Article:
Senate Bill 1377 Provisions:

Public Health Pandemic Civil Liability

1. Precludes from liability for damages, during a public health pandemic state of emergency declared by the Governor, a person or provider who acts in good faith to protect a customer, student, tenant, volunteer, patient, guest or neighbor, or the public (litigant), from injury from the public health pandemic for injury, death or loss to person or property that is based on a claim that the person or provider failed to protect the litigant from the effects of the public health pandemic, unless it is proven by clear and convincing evidence that the person or provider failed to act or acted and the failure to act or action was due to that person’s or provider’s willful misconduct or gross negligence.

2. Establishes a presumption that a person or provider acted in good faith if the person or provider adopted and implemented reasonable policies related to the public health pandemic.

3. Applies the standard for liability to all claims that are filed before or after the general effective date for an act or omission by a person or provider that occurred after March 11, 2020, and that relates to a public health pandemic that is the subject of the state of emergency declared by the Governor.

4. Exempts claims for workers compensation from the outlined liability standard.

5. Defines provider as:

a) a person who furnishes consumer or business goods or services or entertainment;
b) an educational institution or district;
c) a school district or charter school;
d) a property owner, property manager or property lessor or lessee;
e) a nonprofit organization;
f) a religious institution;
g) the state or a state agency or instrumentality;
h) a local government or political subdivision, including a department, agency or commission of a local government or political subdivision;
i) a service provider;
j) a health professional; or
k) a health care institution.

Health Professionals and Health Care Institutions

6. Precludes from liability for damages, during a public health pandemic state of emergency declared by the Governor, a health professional (professional) or health care institution (institution) that acts in good faith in any civil action for an injury or death that is alleged to be directly or indirectly the professional’s or institution’s action or omission while providing health care services in support of the state’s response to the state of emergency, unless it is proven by clear and convincing evidence that the professional or institution failed to act or acted and the failure to act or action was due to that professional’s or institution’s willful misconduct or gross negligence.

7. Applies the outlined limited liability to any action or omission that occurs:

a) during a person’s screening, assessment, diagnosis or treatment and that is related to the public health pandemic that is the subject of the state of emergency; or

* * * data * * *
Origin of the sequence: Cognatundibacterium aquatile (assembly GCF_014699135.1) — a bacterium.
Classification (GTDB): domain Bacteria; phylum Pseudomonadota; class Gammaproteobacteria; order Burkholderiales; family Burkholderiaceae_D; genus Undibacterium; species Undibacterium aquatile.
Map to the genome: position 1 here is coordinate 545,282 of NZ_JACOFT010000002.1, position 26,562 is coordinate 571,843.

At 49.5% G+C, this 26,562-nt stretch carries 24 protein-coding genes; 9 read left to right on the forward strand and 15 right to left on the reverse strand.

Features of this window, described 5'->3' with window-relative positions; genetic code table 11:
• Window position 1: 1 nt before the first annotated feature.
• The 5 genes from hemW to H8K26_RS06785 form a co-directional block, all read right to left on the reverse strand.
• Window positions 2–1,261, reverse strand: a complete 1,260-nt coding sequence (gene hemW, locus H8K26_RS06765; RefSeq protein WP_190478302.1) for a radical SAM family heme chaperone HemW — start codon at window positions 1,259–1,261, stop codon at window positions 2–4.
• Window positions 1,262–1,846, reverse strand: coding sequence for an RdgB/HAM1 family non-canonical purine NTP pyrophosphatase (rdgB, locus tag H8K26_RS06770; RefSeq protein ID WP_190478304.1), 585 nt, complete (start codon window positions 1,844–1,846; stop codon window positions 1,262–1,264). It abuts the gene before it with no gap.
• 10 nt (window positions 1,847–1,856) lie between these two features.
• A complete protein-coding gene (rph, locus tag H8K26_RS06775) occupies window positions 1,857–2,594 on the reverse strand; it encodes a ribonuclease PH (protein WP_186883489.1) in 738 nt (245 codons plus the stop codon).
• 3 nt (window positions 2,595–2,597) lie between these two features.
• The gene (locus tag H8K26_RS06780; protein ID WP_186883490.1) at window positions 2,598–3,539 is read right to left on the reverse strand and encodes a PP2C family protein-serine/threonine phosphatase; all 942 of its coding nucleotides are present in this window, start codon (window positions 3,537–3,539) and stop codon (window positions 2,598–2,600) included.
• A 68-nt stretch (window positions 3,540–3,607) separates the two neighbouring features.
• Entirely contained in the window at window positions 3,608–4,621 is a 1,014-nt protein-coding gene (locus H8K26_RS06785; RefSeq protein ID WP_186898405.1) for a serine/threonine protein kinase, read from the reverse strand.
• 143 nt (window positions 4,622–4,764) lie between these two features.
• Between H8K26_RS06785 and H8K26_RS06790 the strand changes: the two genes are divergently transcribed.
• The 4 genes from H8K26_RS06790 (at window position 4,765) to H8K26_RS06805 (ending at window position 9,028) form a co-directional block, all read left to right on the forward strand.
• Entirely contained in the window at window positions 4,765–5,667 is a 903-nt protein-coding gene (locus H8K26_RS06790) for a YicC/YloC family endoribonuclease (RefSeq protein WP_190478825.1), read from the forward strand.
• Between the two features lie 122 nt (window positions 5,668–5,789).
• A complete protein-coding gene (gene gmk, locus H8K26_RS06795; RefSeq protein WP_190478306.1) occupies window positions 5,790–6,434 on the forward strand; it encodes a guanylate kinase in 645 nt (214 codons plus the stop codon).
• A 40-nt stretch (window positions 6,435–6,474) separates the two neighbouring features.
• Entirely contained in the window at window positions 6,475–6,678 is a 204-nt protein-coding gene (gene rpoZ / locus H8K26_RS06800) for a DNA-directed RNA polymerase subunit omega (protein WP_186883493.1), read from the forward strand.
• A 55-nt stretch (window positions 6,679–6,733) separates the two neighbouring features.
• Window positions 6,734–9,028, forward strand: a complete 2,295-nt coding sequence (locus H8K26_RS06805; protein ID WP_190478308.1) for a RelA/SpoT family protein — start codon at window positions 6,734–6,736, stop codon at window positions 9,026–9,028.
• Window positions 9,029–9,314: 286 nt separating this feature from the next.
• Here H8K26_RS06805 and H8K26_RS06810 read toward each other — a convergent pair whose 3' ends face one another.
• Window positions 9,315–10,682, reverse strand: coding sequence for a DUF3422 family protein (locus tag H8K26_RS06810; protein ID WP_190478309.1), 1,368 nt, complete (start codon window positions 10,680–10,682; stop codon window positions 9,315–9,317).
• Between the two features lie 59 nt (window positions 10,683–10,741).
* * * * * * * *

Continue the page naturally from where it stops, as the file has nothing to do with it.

b) in the course of providing a person with health care services and that is unrelated to the public health pandemic that is the subject of the state of emergency if the professional’s or institution’s action or omission was in good faith support of the state’s response to the state of emergency, including:

i. delaying or canceling a procedure that the professional determined in good faith was a nonurgent or elective dental, medical or surgical procedure;

ii. providing nursing care or procedures;

iii. altering a person’s diagnosis or treatment in response to an order, directive or guideline that is issued by the federal government, the state or a local government; or

iv. an act or omission undertaken by a professional or institution because of a lack of staffing, facilities, equipment, supplies or other resources that are attributable to the state of emergency and that render the professional or institution unable to provide the level or manner of care to a person that otherwise would have been required in the absence of the state of emergency.

8. Establishes a presumption that a professional or institution acted in good faith if the professional or institution relied on and reasonably attempted to comply with applicable published guidance relating to the public health pandemic that was issued by a federal or state agency.

9. Allows a party to introduce any other evidence that proves the professional or institution acted in good faith.

10. Applies the standard for liability to all claims that are filed before or after the general effective date for an act or omission by a person or provider that occurred after March 11, 2020, and that relates to a public health pandemic that is the subject of the state of emergency declared by the Governor.

11. Exempts claims for workers compensation from the outlined liability standard.

Under the legislation, a provider is defined as a person who furnishes consumer or business goods or services or entertainment, as well as an educational institution or district, school district or charter school, property owner, property manager or property lessor or lessee, a nonprofit organization, a religious institution, a state or a state agency or instrumentality, a local government or political subdivision (including a department, agency or commission), a service provider, a health professional, or a health care institution.

Anyone wishing to claim an “injury, death or loss to person or property” based on a failure to protect the litigant from the effects of the public health pandemic must be able to show the person or provider acted with “willful misconduct or gross negligence.” The liability protection also includes inactions which are alleged to have caused harm.